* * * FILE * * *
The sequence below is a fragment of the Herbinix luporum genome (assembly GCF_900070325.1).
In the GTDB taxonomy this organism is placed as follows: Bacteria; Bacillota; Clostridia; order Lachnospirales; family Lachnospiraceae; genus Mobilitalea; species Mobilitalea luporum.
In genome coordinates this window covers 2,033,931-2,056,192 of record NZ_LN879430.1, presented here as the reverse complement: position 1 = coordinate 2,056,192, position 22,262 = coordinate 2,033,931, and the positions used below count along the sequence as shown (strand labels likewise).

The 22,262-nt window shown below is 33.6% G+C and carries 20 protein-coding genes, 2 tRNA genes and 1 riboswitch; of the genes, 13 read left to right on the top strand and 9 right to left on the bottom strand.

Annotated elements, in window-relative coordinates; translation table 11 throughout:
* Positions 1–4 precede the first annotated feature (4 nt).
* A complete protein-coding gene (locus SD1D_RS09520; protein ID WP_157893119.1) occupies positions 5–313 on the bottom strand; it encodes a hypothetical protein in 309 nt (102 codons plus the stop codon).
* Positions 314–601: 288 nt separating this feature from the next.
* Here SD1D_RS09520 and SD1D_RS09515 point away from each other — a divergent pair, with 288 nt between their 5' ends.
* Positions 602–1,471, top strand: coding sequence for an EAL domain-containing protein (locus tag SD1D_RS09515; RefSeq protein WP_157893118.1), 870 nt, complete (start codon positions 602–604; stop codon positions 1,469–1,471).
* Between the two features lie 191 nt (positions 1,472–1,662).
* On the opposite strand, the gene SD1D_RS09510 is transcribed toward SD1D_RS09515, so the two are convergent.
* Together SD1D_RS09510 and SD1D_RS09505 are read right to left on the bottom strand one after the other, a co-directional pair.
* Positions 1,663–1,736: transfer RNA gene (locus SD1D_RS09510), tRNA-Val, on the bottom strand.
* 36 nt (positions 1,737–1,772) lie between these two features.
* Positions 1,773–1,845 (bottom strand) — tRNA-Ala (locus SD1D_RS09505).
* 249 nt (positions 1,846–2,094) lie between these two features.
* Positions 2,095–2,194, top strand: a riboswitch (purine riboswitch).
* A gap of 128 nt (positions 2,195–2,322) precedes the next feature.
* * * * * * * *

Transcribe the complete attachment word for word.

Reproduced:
The sequence below is a fragment of the Herbinix luporum genome (assembly GCF_900070325.1).
In the GTDB taxonomy this organism is placed as follows: Bacteria; Bacillota; Clostridia; order Lachnospirales; family Lachnospiraceae; genus Mobilitalea; species Mobilitalea luporum.
In genome coordinates this window covers 2,033,931-2,056,192 of record NZ_LN879430.1, presented here as the reverse complement: position 1 = coordinate 2,056,192, position 22,262 = coordinate 2,033,931, and the positions used below count along the sequence as shown (strand labels likewise).

The 22,262-nt window shown below is 33.6% G+C and carries 20 protein-coding genes, 2 tRNA genes and 1 riboswitch; of the genes, 13 read left to right on the top strand and 9 right to left on the bottom strand.

Annotated elements, in window-relative coordinates; translation table 11 throughout:
* Positions 1–4 precede the first annotated feature (4 nt).
* A complete protein-coding gene (locus SD1D_RS09520; protein ID WP_157893119.1) occupies positions 5–313 on the bottom strand; it encodes a hypothetical protein in 309 nt (102 codons plus the stop codon).
* Positions 314–601: 288 nt separating this feature from the next.
* Here SD1D_RS09520 and SD1D_RS09515 point away from each other — a divergent pair, with 288 nt between their 5' ends.
* Positions 602–1,471, top strand: coding sequence for an EAL domain-containing protein (locus tag SD1D_RS09515; RefSeq protein WP_157893118.1), 870 nt, complete (start codon positions 602–604; stop codon positions 1,469–1,471).
* Between the two features lie 191 nt (positions 1,472–1,662).
* On the opposite strand, the gene SD1D_RS09510 is transcribed toward SD1D_RS09515, so the two are convergent.
* Together SD1D_RS09510 and SD1D_RS09505 are read right to left on the bottom strand one after the other, a co-directional pair.
* Positions 1,663–1,736: transfer RNA gene (locus SD1D_RS09510), tRNA-Val, on the bottom strand.
* 36 nt (positions 1,737–1,772) lie between these two features.
* Positions 1,773–1,845 (bottom strand) — tRNA-Ala (locus SD1D_RS09505).
* 249 nt (positions 1,846–2,094) lie between these two features.
* Positions 2,095–2,194, top strand: a riboswitch (purine riboswitch).
* A gap of 128 nt (positions 2,195–2,322) precedes the next feature.